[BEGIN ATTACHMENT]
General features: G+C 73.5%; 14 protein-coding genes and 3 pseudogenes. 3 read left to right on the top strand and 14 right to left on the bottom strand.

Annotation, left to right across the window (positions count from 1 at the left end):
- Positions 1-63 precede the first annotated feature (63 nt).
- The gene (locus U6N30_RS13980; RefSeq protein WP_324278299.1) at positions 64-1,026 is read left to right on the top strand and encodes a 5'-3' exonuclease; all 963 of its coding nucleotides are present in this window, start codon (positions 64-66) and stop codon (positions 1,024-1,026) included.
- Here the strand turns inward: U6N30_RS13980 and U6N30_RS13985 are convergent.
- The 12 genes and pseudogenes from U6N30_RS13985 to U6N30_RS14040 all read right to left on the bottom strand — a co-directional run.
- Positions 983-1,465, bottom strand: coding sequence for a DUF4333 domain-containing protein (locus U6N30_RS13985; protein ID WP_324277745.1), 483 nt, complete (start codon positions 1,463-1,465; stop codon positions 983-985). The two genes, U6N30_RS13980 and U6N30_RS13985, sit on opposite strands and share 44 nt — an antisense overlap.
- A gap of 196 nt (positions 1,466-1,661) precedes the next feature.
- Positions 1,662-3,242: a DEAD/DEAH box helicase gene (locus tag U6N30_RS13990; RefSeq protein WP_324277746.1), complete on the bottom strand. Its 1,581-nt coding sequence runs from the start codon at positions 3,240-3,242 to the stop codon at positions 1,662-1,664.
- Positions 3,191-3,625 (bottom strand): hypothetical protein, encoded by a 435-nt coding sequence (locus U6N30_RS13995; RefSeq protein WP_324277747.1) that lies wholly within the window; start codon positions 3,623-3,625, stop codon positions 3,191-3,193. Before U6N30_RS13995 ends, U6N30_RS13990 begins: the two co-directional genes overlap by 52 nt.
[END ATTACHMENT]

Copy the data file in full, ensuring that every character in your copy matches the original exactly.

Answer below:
General features: G+C 73.5%; 14 protein-coding genes and 3 pseudogenes. 3 read left to right on the top strand and 14 right to left on the bottom strand.

Annotation, left to right across the window (positions count from 1 at the left end):
- Positions 1-63 precede the first annotated feature (63 nt).
- The gene (locus U6N30_RS13980; RefSeq protein WP_324278299.1) at positions 64-1,026 is read left to right on the top strand and encodes a 5'-3' exonuclease; all 963 of its coding nucleotides are present in this window, start codon (positions 64-66) and stop codon (positions 1,024-1,026) included.
- Here the strand turns inward: U6N30_RS13980 and U6N30_RS13985 are convergent.
- The 12 genes and pseudogenes from U6N30_RS13985 to U6N30_RS14040 all read right to left on the bottom strand — a co-directional run.
- Positions 983-1,465, bottom strand: coding sequence for a DUF4333 domain-containing protein (locus U6N30_RS13985; protein ID WP_324277745.1), 483 nt, complete (start codon positions 1,463-1,465; stop codon positions 983-985). The two genes, U6N30_RS13980 and U6N30_RS13985, sit on opposite strands and share 44 nt — an antisense overlap.
- A gap of 196 nt (positions 1,466-1,661) precedes the next feature.
- Positions 1,662-3,242: a DEAD/DEAH box helicase gene (locus tag U6N30_RS13990; RefSeq protein WP_324277746.1), complete on the bottom strand. Its 1,581-nt coding sequence runs from the start codon at positions 3,240-3,242 to the stop codon at positions 1,662-1,664.
- Positions 3,191-3,625 (bottom strand): hypothetical protein, encoded by a 435-nt coding sequence (locus U6N30_RS13995; RefSeq protein WP_324277747.1) that lies wholly within the window; start codon positions 3,623-3,625, stop codon positions 3,191-3,193. Before U6N30_RS13995 ends, U6N30_RS13990 begins: the two co-directional genes overlap by 52 nt.